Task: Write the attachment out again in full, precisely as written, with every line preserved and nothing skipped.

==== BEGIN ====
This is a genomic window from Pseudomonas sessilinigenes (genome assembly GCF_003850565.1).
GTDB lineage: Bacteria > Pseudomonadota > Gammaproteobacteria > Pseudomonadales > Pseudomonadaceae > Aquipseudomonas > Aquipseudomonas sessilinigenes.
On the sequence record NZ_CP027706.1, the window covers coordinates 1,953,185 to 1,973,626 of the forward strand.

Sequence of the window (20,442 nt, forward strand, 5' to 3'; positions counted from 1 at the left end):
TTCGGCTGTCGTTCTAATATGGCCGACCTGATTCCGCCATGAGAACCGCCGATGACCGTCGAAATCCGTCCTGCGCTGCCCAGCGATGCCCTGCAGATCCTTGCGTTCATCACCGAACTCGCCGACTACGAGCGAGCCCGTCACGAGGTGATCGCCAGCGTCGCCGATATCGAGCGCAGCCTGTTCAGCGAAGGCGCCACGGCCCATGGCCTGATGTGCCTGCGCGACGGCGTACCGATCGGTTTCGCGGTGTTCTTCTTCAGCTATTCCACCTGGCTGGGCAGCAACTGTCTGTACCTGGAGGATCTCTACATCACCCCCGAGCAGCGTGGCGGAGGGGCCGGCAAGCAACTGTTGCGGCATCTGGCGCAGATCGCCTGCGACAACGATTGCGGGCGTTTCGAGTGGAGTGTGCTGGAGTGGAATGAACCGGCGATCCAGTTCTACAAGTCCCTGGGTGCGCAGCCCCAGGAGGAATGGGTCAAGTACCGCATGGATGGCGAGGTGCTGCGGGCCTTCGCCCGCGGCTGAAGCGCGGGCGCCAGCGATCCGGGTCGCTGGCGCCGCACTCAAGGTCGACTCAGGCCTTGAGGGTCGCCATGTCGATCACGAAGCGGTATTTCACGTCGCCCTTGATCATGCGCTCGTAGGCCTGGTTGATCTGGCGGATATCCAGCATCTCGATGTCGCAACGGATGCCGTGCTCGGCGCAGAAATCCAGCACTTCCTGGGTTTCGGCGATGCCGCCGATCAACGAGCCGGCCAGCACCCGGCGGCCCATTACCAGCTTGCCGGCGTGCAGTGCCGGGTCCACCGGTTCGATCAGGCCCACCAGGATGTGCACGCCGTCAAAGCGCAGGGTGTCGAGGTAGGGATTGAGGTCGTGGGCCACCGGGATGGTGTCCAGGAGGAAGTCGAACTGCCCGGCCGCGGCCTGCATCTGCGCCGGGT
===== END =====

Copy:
This is a genomic window from Pseudomonas sessilinigenes (genome assembly GCF_003850565.1).
GTDB lineage: Bacteria > Pseudomonadota > Gammaproteobacteria > Pseudomonadales > Pseudomonadaceae > Aquipseudomonas > Aquipseudomonas sessilinigenes.
On the sequence record NZ_CP027706.1, the window covers coordinates 1,953,185 to 1,973,626 of the forward strand.

Sequence of the window (20,442 nt, forward strand, 5' to 3'; positions counted from 1 at the left end):
TTCGGCTGTCGTTCTAATATGGCCGACCTGATTCCGCCATGAGAACCGCCGATGACCGTCGAAATCCGTCCTGCGCTGCCCAGCGATGCCCTGCAGATCCTTGCGTTCATCACCGAACTCGCCGACTACGAGCGAGCCCGTCACGAGGTGATCGCCAGCGTCGCCGATATCGAGCGCAGCCTGTTCAGCGAAGGCGCCACGGCCCATGGCCTGATGTGCCTGCGCGACGGCGTACCGATCGGTTTCGCGGTGTTCTTCTTCAGCTATTCCACCTGGCTGGGCAGCAACTGTCTGTACCTGGAGGATCTCTACATCACCCCCGAGCAGCGTGGCGGAGGGGCCGGCAAGCAACTGTTGCGGCATCTGGCGCAGATCGCCTGCGACAACGATTGCGGGCGTTTCGAGTGGAGTGTGCTGGAGTGGAATGAACCGGCGATCCAGTTCTACAAGTCCCTGGGTGCGCAGCCCCAGGAGGAATGGGTCAAGTACCGCATGGATGGCGAGGTGCTGCGGGCCTTCGCCCGCGGCTGAAGCGCGGGCGCCAGCGATCCGGGTCGCTGGCGCCGCACTCAAGGTCGACTCAGGCCTTGAGGGTCGCCATGTCGATCACGAAGCGGTATTTCACGTCGCCCTTGATCATGCGCTCGTAGGCCTGGTTGATCTGGCGGATATCCAGCATCTCGATGTCGCAACGGATGCCGTGCTCGGCGCAGAAATCCAGCACTTCCTGGGTTTCGGCGATGCCGCCGATCAACGAGCCGGCCAGCACCCGGCGGCCCATTACCAGCTTGCCGGCGTGCAGTGCCGGGTCCACCGGTTCGATCAGGCCCACCAGGATGTGCACGCCGTCAAAGCGCAGGGTGTCGAGGTAGGGATTGAGGTCGTGGGCCACCGGGATGGTGTCCAGGAGGAAGTCGAACTGCCCGGCCGCGGCCTGCATCTGCGCCGGGT